Introduced by writer/director Simon Rumley at Glasgow Film Festival’s FrightFest alongside Amanda Fuller, leading lady of his latest feature, Fashionista was atypical of the offerings of the weekend and of the expectation which precedes Rumley; though his resume includes drama, thriller, comedy and romance as well as the horror for which the attendees know him, the difference is that horror fans remember and follow directors in a way which rom-com fans do not.
This is not to say that the world of retro fashion retail is devoid of atmosphere and intrigue, the opening scenes channelling the creepiness of being somewhere which is normally hidden from sight, the boutique after hours, in silent darkness, no customers, no piped muzak, only the lone woman surrounded by the racks of second hand clothes and mirrors.
Each garment unique with a history and an untold story, this is Eric’s Emporium; he manages the business end from upstairs in the office while his wife April takes care of everything else, the stock, the staff, the shop floor. Their apartment overflowing with garments, pushing in from the walls to form tunnels which guide them from the bedroom to the bathroom to the scant kitchenette, every aspect of their lives are dominated by clothes.
The superficially transformative power of April’s clothes does not change what is beneath; she is jealous and possessive of Eric even as she herself flirts with the customers, zipping them into tight leather jackets; when Eric is offered a chance to open a second branch of the Emporium in Dallas part of the deal is that it will be sales assistant Sherry who runs it as it is her uncle providing the capital.
Understandably April is less than pleased at the time they will be spending together, and with her insecurities becoming obsessive she begins stalking her husband, following him to the home of another colleague; instead of confronting him she sets them up so she can walk in so they witness her outrage, her vengeful anger fully justified but unspent as she next turns her attention to Eric’s business assets, those irreplaceable and flammable garments piled high.
Shot, edited and soundtracked in a style which matches the grungy retro chic of the expansive wardrobe, Fuller plays April as a chameleon whose moods switch as frequently as her attire but who is unable to find that perfect outfit which will compensate for the emptiness which drives her self-destructive impulses.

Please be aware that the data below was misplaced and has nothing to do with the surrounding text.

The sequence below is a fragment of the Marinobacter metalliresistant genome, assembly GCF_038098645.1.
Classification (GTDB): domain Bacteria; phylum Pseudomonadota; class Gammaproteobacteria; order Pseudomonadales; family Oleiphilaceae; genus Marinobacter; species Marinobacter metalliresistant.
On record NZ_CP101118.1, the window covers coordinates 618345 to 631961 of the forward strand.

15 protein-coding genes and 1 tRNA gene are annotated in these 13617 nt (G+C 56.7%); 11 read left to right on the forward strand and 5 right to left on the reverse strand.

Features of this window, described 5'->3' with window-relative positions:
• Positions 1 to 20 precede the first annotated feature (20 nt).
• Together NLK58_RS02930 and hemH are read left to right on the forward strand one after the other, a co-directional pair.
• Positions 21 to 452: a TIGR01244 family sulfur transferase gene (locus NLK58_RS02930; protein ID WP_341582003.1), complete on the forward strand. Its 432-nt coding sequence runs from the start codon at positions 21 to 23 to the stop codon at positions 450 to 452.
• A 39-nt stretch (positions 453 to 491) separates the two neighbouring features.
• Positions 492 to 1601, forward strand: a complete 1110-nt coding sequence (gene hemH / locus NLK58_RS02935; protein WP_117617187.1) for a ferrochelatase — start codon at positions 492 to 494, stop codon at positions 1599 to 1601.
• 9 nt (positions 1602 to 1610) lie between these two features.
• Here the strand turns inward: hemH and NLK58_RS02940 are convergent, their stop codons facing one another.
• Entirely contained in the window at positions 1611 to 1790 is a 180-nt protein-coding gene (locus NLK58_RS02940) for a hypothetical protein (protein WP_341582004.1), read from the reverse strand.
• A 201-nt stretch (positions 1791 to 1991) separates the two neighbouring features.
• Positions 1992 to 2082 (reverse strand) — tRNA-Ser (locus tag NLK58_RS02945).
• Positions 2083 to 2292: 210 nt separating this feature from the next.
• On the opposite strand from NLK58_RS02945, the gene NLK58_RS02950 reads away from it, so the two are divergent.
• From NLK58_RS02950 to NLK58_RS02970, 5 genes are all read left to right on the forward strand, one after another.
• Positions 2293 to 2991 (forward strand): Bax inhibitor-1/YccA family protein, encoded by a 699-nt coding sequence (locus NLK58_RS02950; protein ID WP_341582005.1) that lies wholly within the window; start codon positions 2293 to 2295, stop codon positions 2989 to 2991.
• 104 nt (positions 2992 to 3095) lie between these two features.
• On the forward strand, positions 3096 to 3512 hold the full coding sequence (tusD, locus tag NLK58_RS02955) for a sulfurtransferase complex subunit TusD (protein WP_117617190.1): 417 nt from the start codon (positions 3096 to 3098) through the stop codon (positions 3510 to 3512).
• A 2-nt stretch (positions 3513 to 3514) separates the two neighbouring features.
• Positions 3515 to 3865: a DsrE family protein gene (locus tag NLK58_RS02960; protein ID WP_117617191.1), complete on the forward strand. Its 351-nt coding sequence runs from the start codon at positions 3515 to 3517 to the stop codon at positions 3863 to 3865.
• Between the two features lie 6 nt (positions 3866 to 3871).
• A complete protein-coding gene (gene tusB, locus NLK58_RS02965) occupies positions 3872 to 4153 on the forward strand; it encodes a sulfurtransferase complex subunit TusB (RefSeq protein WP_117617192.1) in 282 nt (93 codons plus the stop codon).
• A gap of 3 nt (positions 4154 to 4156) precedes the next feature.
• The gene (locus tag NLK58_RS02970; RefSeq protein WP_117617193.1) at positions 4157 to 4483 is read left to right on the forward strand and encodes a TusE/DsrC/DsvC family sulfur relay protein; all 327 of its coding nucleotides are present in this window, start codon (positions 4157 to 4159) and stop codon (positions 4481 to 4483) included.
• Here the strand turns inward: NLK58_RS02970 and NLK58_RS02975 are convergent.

Surrounded by relics of the past April is destroying her present, but instead of dealing with it she distracts herself with Randall, handsome, rich, refined and interested in her but controlling, their relationship bordering on a transaction where he holds the purse. Where Eric’s attention was split between his work and his wife, in his spacious and formerly beautiful home now run down, Randall’s demands are cold, April as much an object to him as clothes are to her.
With its sustained surreal foreboding and accretion of violent consequence, Fashionista reminds of The Neon Demon with its toxic mix of damaged people and its worship of the superficial, April and Eric’s apartment full of visual cues for her deteriorating mental state with the framed posters ranging from the early sighting of Je t’aime… moi non plus to Warhol’s Dracula, Fulci’s The Black Cat, Argento’s Tenebrae.
Present in almost every scene, the film belongs to Fuller as she dresses for thrift store success with Ethan Embry’s weary Eric, transformed from the skinny bookworm of Can’t Hardly Wait and the hesitant son of Late Phases, his love for April never doubted despite his mistakes, and in seductive gowns bought on credit for Eric Balfour’s smoothly seductive Randall, his charming mask never quite concealing the menace.
After all the clothes, all the pretences, everything she tries to project and protect, it is only as April is stripped of her layers that she must face what she has become and what she has created, but inevitably there will be a price to pay in a film which manages to be deeper and more affecting than the deceptive appearances upon which it plays.